In the latest issue of the magazine nature, Astronomers from Stockholm University reveal the origin of a thermonuclear supernova explosion. Strong helium emission lines and the first detection of such a supernova in radio waves show that the exploding white dwarf star had a helium-rich companion.
Type Ia supernovae are important to astronomers because they are used to measure the expansion of the universe. However, the source of these eruptions remained an open question. While the explosion has been shown to be an explosion of a compact white dwarf star that somehow accumulated a lot of matter from a companion star, the exact process and nature of the progenitor are unknown. The new discovery of the supernova SN 2020eyj proves that the companion star was a helium star that lost much of its matter before the white dwarf exploded.
“Once we saw the signatures of the strong interaction with the companion material, we also tried to detect it in the radio emissions,” explains Erik Kohl, a postdoctoral fellow in the Department of Astronomy at Stockholm University and lead author of the paper. “The detection in radio is the first of a type Ia supernova — something astronomers have tried to do for decades.”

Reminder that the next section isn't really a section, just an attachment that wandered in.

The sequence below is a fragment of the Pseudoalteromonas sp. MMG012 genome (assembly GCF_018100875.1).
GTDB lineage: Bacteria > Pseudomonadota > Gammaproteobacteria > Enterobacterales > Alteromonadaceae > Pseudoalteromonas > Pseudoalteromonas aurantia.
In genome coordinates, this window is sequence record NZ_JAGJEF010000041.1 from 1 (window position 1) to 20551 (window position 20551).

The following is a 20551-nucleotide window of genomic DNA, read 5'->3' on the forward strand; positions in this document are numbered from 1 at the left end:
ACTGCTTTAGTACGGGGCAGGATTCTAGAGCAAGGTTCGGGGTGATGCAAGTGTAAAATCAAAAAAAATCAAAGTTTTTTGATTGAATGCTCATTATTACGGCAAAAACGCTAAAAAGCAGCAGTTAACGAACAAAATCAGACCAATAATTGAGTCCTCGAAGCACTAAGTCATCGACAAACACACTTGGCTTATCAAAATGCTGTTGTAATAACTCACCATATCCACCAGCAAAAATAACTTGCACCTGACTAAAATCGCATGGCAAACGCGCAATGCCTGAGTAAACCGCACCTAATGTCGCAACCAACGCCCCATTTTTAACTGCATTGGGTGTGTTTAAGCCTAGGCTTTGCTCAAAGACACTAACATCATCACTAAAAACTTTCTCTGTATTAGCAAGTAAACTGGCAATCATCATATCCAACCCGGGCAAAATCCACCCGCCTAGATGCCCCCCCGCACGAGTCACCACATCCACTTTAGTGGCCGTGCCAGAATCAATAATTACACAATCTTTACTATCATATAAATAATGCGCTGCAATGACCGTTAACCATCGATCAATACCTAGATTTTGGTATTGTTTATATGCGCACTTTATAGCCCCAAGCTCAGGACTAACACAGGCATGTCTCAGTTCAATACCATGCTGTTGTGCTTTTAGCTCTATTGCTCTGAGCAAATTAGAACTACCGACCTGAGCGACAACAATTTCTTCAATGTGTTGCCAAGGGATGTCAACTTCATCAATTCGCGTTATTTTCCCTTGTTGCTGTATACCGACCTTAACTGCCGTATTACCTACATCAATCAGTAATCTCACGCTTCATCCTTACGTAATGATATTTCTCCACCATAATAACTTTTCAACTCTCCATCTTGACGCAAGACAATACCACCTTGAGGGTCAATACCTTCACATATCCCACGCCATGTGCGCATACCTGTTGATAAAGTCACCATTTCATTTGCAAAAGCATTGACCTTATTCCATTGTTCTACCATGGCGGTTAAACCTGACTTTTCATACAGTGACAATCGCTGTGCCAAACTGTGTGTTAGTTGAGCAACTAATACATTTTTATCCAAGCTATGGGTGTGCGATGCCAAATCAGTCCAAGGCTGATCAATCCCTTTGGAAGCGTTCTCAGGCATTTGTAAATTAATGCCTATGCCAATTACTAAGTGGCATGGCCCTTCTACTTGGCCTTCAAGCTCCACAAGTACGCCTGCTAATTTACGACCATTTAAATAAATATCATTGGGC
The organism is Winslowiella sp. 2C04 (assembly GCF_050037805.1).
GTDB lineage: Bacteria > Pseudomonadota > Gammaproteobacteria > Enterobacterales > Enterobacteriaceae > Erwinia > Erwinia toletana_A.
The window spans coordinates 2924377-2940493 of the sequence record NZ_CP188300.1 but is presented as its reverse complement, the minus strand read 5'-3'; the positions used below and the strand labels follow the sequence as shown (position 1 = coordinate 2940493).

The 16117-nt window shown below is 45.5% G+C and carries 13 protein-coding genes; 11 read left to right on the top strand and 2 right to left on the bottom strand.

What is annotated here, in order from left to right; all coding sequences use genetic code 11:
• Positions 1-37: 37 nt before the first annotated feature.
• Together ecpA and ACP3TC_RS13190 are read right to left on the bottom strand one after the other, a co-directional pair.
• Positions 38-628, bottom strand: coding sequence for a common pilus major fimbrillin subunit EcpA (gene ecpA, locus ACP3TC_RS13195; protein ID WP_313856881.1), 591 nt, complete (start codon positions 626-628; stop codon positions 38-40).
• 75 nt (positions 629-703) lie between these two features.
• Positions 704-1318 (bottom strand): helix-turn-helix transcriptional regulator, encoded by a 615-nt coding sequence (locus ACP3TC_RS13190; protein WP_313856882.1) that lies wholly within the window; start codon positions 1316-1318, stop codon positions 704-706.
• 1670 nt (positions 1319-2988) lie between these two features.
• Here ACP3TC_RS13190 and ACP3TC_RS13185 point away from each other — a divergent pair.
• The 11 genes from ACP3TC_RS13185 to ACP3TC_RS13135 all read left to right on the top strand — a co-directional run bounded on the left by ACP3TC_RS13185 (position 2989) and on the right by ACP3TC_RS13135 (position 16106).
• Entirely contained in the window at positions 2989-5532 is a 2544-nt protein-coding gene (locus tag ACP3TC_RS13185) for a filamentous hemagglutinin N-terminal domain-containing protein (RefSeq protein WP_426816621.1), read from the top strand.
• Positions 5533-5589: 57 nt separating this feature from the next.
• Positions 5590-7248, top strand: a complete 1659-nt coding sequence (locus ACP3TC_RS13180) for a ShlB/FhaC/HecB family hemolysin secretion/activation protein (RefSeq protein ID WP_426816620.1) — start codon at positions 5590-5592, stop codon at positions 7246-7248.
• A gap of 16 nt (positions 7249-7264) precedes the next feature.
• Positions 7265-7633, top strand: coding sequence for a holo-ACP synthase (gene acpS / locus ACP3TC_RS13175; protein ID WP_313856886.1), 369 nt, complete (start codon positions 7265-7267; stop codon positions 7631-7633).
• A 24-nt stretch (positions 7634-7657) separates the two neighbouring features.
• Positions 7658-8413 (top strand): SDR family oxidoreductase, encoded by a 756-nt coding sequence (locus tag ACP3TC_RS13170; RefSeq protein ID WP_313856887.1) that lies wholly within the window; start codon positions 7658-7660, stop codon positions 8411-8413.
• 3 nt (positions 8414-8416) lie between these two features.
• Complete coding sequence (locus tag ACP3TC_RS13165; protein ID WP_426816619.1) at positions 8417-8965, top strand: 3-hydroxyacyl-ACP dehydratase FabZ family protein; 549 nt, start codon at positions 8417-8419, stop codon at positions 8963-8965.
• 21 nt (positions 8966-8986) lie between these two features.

Supernova 2020eyj was discovered by the Zwicky Transient Facility’s camera on Mount Palomar, where the Oskar Klein Center at Stockholm University has members.
“The Northern Optical Telescope at La Palma was key to following this supernova,” says Professor Jesper Sollermann of the Department of Astronomy and co-author of the paper. “As were the spectra from the Large Keck Telescope in Hawaii which immediately revealed a very unusual helium-dominated material around the exploding star.”
“This is clearly an unusual Type Ia supernova, but it’s still related to the ones we use to measure the expansion of the universe,” adds Joel Johansson of the Department of Physics.
“While it seems that Type Ia supernovae always explode with the same brightness, this supernova tells us that there are many different pathways for the explosion of a white dwarf star,” he adds.